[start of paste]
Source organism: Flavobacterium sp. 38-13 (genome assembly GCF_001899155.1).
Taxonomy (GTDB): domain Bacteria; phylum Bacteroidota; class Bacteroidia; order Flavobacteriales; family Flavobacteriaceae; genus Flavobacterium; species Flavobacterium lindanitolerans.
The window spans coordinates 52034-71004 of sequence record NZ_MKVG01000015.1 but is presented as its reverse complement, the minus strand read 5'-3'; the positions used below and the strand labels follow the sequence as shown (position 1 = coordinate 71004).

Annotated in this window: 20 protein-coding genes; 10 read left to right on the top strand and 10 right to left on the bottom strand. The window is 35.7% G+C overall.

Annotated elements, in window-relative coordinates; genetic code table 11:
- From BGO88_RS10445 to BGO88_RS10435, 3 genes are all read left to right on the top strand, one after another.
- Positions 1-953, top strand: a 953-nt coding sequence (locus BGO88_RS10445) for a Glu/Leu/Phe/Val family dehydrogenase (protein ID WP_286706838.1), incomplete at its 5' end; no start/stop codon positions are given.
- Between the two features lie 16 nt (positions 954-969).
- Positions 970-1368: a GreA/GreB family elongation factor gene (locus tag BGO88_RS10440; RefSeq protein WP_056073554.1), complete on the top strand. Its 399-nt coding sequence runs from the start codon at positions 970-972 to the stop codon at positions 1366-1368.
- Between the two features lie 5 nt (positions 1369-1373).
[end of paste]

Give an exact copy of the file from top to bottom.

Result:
Source organism: Flavobacterium sp. 38-13 (genome assembly GCF_001899155.1).
Taxonomy (GTDB): domain Bacteria; phylum Bacteroidota; class Bacteroidia; order Flavobacteriales; family Flavobacteriaceae; genus Flavobacterium; species Flavobacterium lindanitolerans.
The window spans coordinates 52034-71004 of sequence record NZ_MKVG01000015.1 but is presented as its reverse complement, the minus strand read 5'-3'; the positions used below and the strand labels follow the sequence as shown (position 1 = coordinate 71004).

Annotated in this window: 20 protein-coding genes; 10 read left to right on the top strand and 10 right to left on the bottom strand. The window is 35.7% G+C overall.

Annotated elements, in window-relative coordinates; genetic code table 11:
- From BGO88_RS10445 to BGO88_RS10435, 3 genes are all read left to right on the top strand, one after another.
- Positions 1-953, top strand: a 953-nt coding sequence (locus BGO88_RS10445) for a Glu/Leu/Phe/Val family dehydrogenase (protein ID WP_286706838.1), incomplete at its 5' end; no start/stop codon positions are given.
- Between the two features lie 16 nt (positions 954-969).
- Positions 970-1368: a GreA/GreB family elongation factor gene (locus tag BGO88_RS10440; RefSeq protein WP_056073554.1), complete on the top strand. Its 399-nt coding sequence runs from the start codon at positions 970-972 to the stop codon at positions 1366-1368.
- Between the two features lie 5 nt (positions 1369-1373).